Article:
In one of his recent series called Mythographies English photographer Steven Barritt (born 1976) is dealing with Greek myths and their modern visual interpretation through photography.
He says about the images: “They are dark and sinister and show what happens behind closed doors.”
Mythographies is a visual exploration of the human psyche and its abysms.
Further on Steven Barritt shares his ideas about the future of photography in a world filled with abundant visual imagery and explains why it’s a huge responsability for a photographer to take another person’s portrait.
Steven Barritt, one of your latest series is called “Mythographies”. What is it about?
The series is a kind of contemporary retelling of Greek myths, set in the seedy extremities of my sub-conscious. They are loosely based on real stories in tabloid newspapers, but also represent extreme versions of my psyche, and reflect on issues that have affected me or people close to me.
They are dark and sinister and show what happens behind closed doors. Being self portraits I have to embody the character and this can take extreme forms, but it also acts as a sort of catharsis.
At the beginning of each project one often has some kind of idea in mind as to what the result could be like. Sometimes that changes along the way and the result is quite different. Was that the case with “Mythographies” and if so what did you learn during the project?
I tried to remember when I first came up with the idea and recently I found an old notebook from years ago from my first day at university on my BA and in response to a brief we had been given I had jotted a very similar idea down as a possibility, so I realize that I must have been thinking about it for quite a while and developing the idea for a while.
At the outset of the project I had a clear idea of what I wanted the result to be like but was still very unsure if it would work photographically, or whether it would look clichéd or trite so I approached it from many different angles, photographing in different ways to try to understand the best way to communicate what I wanted. As it turns out I think my original idea worked but it could have gone either way.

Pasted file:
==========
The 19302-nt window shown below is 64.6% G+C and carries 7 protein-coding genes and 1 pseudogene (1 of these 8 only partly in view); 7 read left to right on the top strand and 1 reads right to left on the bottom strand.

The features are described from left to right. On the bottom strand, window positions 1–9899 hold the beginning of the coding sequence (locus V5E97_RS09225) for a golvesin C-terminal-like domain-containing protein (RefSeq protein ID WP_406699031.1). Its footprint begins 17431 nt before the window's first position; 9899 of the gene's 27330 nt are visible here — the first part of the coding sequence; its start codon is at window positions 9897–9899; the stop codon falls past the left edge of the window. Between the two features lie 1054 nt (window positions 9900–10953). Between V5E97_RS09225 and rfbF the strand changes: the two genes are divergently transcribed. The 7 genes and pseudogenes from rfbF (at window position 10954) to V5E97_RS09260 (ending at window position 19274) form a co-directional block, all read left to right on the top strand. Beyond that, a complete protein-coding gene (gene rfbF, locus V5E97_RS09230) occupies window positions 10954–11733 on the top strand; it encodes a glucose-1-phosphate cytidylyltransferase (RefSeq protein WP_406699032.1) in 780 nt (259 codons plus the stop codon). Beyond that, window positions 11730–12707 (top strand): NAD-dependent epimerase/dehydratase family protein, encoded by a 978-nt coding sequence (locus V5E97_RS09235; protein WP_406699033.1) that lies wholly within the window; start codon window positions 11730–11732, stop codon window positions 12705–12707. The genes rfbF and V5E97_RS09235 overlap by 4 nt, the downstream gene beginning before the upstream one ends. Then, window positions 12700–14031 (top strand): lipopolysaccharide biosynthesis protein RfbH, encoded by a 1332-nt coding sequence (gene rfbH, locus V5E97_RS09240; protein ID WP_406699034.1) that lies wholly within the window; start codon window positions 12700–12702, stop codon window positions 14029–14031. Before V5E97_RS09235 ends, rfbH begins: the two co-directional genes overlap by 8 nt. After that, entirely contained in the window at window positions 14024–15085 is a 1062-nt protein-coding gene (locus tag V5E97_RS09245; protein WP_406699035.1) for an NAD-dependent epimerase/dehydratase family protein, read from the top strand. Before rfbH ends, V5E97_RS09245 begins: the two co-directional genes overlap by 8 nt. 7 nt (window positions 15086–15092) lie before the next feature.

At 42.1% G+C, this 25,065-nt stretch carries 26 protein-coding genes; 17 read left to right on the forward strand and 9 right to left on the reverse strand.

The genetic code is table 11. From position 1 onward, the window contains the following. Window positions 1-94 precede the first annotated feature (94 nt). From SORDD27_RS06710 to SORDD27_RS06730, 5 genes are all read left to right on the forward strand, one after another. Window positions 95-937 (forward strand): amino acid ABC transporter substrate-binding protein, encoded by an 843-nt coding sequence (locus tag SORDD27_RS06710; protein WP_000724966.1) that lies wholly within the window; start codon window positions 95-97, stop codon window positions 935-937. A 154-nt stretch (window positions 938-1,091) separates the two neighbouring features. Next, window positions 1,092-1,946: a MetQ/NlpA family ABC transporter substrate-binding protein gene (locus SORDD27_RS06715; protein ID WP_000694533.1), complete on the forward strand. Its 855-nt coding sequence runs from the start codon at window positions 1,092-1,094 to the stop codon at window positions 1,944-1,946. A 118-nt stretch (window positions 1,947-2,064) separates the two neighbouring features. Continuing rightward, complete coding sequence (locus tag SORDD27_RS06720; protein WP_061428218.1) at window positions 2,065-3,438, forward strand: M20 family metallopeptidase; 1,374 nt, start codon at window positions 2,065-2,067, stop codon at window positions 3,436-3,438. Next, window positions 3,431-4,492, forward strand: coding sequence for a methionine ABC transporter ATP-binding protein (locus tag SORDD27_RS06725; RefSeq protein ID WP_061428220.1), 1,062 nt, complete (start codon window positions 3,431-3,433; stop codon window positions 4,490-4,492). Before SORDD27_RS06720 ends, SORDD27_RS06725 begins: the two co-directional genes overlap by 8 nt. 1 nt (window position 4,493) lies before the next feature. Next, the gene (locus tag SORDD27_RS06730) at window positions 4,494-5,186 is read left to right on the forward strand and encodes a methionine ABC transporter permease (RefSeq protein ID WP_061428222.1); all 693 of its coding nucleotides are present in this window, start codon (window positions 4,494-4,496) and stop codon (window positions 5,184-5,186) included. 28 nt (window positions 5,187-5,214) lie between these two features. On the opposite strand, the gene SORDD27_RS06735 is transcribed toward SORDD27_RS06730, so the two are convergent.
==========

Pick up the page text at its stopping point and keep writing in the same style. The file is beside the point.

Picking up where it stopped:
The main thing that changed during the project was that it was originally intended to be made with actors, and it was only whilst writing characters for each scene that I realized I was sort of writing about me and so it made sense for me to be the main protagonist.
Suddenly they were self portraits and I was method acting the characters and in a sense living their lives for a short while. This was a huge turning point in the project that suddenly made it much more personal and more visceral.
Image from Steven Barritt “Mythographies”
A photographer has many “tools” at hand to bring across his message: lenses, lighting, framing, color treatment etc. Can you elaborate a little bit on the techniques you used for this particular project in order to link form and content?
I employed several techniques in the creation of the images, from lighting the sets in a cinematic way, using continuous light to keep a warm tungsten glow to the images, as well as making the exposure times fairly long to force a sense of stillness in the images.
The sets are lit to try to give a claustrophobic, nighttime indoor feel, as if the viewer is being given a privileged view behind closed doors, adding a voyeuristic feel to the images. I tried to use a standard lens where possible to maintain a natural viewing angle, with a fairly small aperture to ensure everything is in focus so that the eye can roam around the images.
The colour palate is achieved through lighting and various darkroom techniques in the film processing and printing stage.